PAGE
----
8 Guiding Principles For Reaching Educational Destinations

Twenty years after my own graduation, I have come gradually to understand that the liberal arts cliché about teaching you how to think is actually shorthand for a much deeper, more serious idea: learning how to think really means learning how to exercise some control over how and what you think. It means being conscious and aware enough to choose what you pay attention to and to choose how you construct meaning from experience.

David Foster Wallace (2005)

 

As educators, our days are fraught with distractions. Time is precious, attention spans short. Less is more, but which less? To what—and how–should we pay attention?

Here are some guidelines that help me when I feel overwhelmed by all the options—and by all the limitations.

  1. Choose connection. Take time for students. Validate them. Laugh together. Cultivate moments of light. Trust me, you will not get to your destination faster by skipping this step.
  2.  Choose to breathe. Relax. Be clear but do not rush. You will not get to your destination faster by talking faster.
  3. Choose deep meaning. Foster debate, discussion, comparison, reflection. Allow students time to wrestle with an idea. You will not get to your destination faster by covering a topic superficially.
  4. Choose lucidity. Plan carefully, understand thoroughly, explain succinctly. You will not get to your destination faster by talking more.
  5. Choose the arts. Research shows that the arts support academic achievement. You will not get to your destination faster by eliminating them.
  6. Choose physical education. Daily PE is necessary. You will not get to your destination faster by having kids sit all day.
  7. Choose structure AND creativity. Structures (routines, graphic organizers) provide the framework for productive creativity. Without structure, you will have chaos; without creativity, you will have tedium. You will not get to your destination faster by using just one or the other.
  8. Choose risk. Try something different. Dare to fail. There are no ultimate right answers. Taking a serendipitous path could be a shortcut or long detour. Taking chances is one way that you just might get to your destination a little faster.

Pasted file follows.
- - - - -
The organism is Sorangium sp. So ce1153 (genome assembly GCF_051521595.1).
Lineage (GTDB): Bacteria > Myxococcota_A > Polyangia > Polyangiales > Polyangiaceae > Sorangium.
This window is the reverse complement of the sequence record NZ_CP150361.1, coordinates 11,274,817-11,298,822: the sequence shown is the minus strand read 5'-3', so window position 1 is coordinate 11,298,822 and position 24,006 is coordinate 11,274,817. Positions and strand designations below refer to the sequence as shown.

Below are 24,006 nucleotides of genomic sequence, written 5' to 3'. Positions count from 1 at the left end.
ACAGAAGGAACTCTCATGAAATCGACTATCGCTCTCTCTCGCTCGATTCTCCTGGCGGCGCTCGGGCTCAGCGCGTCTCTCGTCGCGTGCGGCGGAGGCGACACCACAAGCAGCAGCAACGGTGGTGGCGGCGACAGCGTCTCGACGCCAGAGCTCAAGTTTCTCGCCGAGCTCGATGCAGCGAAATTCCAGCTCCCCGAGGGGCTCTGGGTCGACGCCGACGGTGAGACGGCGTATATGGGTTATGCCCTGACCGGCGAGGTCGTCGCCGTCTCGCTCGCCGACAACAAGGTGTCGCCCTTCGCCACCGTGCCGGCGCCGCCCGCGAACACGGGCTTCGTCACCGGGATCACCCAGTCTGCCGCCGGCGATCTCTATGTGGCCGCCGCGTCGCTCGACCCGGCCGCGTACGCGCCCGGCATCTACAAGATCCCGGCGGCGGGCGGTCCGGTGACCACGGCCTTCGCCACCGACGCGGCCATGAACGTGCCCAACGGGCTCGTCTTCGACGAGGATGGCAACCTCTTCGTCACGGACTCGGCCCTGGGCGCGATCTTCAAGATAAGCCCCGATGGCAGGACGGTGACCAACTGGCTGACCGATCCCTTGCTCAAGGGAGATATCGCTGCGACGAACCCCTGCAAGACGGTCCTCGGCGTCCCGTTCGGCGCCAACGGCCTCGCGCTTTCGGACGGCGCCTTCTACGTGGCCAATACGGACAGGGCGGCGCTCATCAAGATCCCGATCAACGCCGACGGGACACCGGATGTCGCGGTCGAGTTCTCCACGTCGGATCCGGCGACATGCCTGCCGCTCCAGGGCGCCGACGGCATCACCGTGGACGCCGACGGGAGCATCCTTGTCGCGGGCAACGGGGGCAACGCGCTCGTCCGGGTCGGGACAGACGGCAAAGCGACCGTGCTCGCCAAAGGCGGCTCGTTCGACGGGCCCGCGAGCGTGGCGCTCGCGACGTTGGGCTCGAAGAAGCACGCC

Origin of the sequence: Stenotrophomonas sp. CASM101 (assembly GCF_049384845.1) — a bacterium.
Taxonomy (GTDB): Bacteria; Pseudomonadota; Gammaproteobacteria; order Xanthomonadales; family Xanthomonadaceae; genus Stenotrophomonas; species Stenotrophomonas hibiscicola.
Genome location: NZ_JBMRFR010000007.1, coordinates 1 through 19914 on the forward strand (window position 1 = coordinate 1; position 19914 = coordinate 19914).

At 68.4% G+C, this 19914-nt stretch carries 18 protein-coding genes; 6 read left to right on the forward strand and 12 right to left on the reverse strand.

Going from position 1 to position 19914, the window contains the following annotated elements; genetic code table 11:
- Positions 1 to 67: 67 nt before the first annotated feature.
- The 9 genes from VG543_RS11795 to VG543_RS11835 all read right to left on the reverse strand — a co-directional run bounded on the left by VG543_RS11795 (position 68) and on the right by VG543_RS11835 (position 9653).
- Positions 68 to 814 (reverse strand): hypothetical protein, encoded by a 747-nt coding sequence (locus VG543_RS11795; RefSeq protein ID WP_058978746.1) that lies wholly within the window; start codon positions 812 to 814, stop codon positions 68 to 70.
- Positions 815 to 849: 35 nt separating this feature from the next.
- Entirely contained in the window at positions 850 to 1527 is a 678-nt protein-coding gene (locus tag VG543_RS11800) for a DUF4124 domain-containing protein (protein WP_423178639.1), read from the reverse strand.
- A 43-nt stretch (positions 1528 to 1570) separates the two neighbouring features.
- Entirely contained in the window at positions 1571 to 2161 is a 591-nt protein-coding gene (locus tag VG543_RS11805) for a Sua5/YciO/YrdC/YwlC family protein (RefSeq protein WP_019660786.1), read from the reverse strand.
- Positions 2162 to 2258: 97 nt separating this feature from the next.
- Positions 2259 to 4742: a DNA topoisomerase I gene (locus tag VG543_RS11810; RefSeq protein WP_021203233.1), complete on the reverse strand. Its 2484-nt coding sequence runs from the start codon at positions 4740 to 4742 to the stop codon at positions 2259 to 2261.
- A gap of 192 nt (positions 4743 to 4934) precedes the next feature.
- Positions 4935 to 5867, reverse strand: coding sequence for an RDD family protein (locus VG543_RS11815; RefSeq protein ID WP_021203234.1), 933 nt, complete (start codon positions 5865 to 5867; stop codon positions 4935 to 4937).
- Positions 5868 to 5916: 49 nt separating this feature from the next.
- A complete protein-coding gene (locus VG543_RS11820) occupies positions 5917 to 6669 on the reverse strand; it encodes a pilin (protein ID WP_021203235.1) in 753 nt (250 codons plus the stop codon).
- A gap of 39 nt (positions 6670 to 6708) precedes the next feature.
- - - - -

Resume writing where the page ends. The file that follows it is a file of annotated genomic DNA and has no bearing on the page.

So what are your guiding principles? Have I missed something obvious?

Leave a comment!

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5 thoughts on “8 Guiding Principles For Reaching Educational Destinations

  1. Great, great post. Great post. So much to say here, but I will leave it at: the teachers who connected with me on a personal level were far and away the ones from whom I learned the most, including in my adult life.

  2. Choose to love them. They are every iteration of you. They will teach you as you teach them. This does not mean you have to let go of your class and order. It means you have to let go of fear and anger.

  3. I agree. On my most challenging days of dropping all my ‘plans’ to meet the actual needs of my crew I feel lucky to be in my shoes showing them what respect looks like-calm, what being lovable feels like-the wink and nod of individual recognition for effort. Teachers act as life coaches to a multitude simultaneously while carrying an agenda. It is demanding work but the heart of it is simple. Sometimes my goal for a student for a whole year comes down to trusting an adult. I’m asked what I expect. I expect to plant seeds of trust so that when in their teens my students find themselves in crisis and a helping hand is extended they can considor that that ‘crazy person’ is like Ms. S. was and grad hold. I’m content with that.

  4. choose to examine your self. one can only bring these 8 elements into the classroom when one has personally discovered their infinite value. the educator brings the reality of these possibilities–deep meaning, structure, lucidity, connection–into all her interactions when she ongoingly examines herself and the issues she has that are impediments to her growth. she must choose to pursue physical, artistic, emotional and psychological health in her own life in order to serve as a model for authenticity in the classroom.

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